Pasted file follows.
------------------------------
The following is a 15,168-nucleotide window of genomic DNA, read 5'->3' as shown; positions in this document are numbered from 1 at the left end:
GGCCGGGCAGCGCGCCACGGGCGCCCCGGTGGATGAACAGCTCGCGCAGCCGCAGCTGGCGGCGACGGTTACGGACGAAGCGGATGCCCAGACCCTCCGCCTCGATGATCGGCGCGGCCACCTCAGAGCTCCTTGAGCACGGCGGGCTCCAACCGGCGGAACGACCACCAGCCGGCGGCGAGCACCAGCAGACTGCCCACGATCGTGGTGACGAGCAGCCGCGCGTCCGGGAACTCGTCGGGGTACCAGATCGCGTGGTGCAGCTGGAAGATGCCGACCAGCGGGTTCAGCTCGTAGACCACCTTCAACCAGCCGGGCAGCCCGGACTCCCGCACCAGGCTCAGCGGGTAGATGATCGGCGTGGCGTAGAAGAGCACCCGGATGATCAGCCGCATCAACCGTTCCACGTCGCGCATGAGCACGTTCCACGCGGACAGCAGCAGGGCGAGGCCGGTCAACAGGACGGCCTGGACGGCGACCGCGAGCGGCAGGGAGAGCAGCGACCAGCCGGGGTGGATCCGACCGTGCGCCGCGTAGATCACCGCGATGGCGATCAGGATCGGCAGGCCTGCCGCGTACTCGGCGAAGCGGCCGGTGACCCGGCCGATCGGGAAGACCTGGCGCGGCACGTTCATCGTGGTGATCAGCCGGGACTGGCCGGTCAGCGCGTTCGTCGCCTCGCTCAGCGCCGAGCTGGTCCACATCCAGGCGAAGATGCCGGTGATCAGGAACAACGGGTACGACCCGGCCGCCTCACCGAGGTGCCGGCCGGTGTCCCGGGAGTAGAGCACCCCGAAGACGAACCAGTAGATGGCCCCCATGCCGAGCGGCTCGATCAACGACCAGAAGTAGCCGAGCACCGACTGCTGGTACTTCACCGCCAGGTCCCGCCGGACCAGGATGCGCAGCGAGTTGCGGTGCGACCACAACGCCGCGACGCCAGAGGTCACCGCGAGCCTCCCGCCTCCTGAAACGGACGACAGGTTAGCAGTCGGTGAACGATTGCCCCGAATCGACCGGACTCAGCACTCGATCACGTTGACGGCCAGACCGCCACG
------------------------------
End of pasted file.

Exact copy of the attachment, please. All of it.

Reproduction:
The following is a 15,168-nucleotide window of genomic DNA, read 5'->3' as shown; positions in this document are numbered from 1 at the left end:
GGCCGGGCAGCGCGCCACGGGCGCCCCGGTGGATGAACAGCTCGCGCAGCCGCAGCTGGCGGCGACGGTTACGGACGAAGCGGATGCCCAGACCCTCCGCCTCGATGATCGGCGCGGCCACCTCAGAGCTCCTTGAGCACGGCGGGCTCCAACCGGCGGAACGACCACCAGCCGGCGGCGAGCACCAGCAGACTGCCCACGATCGTGGTGACGAGCAGCCGCGCGTCCGGGAACTCGTCGGGGTACCAGATCGCGTGGTGCAGCTGGAAGATGCCGACCAGCGGGTTCAGCTCGTAGACCACCTTCAACCAGCCGGGCAGCCCGGACTCCCGCACCAGGCTCAGCGGGTAGATGATCGGCGTGGCGTAGAAGAGCACCCGGATGATCAGCCGCATCAACCGTTCCACGTCGCGCATGAGCACGTTCCACGCGGACAGCAGCAGGGCGAGGCCGGTCAACAGGACGGCCTGGACGGCGACCGCGAGCGGCAGGGAGAGCAGCGACCAGCCGGGGTGGATCCGACCGTGCGCCGCGTAGATCACCGCGATGGCGATCAGGATCGGCAGGCCTGCCGCGTACTCGGCGAAGCGGCCGGTGACCCGGCCGATCGGGAAGACCTGGCGCGGCACGTTCATCGTGGTGATCAGCCGGGACTGGCCGGTCAGCGCGTTCGTCGCCTCGCTCAGCGCCGAGCTGGTCCACATCCAGGCGAAGATGCCGGTGATCAGGAACAACGGGTACGACCCGGCCGCCTCACCGAGGTGCCGGCCGGTGTCCCGGGAGTAGAGCACCCCGAAGACGAACCAGTAGATGGCCCCCATGCCGAGCGGCTCGATCAACGACCAGAAGTAGCCGAGCACCGACTGCTGGTACTTCACCGCCAGGTCCCGCCGGACCAGGATGCGCAGCGAGTTGCGGTGCGACCACAACGCCGCGACGCCAGAGGTCACCGCGAGCCTCCCGCCTCCTGAAACGGACGACAGGTTAGCAGTCGGTGAACGATTGCCCCGAATCGACCGGACTCAGCACTCGATCACGTTGACGGCCAGACCGCCACG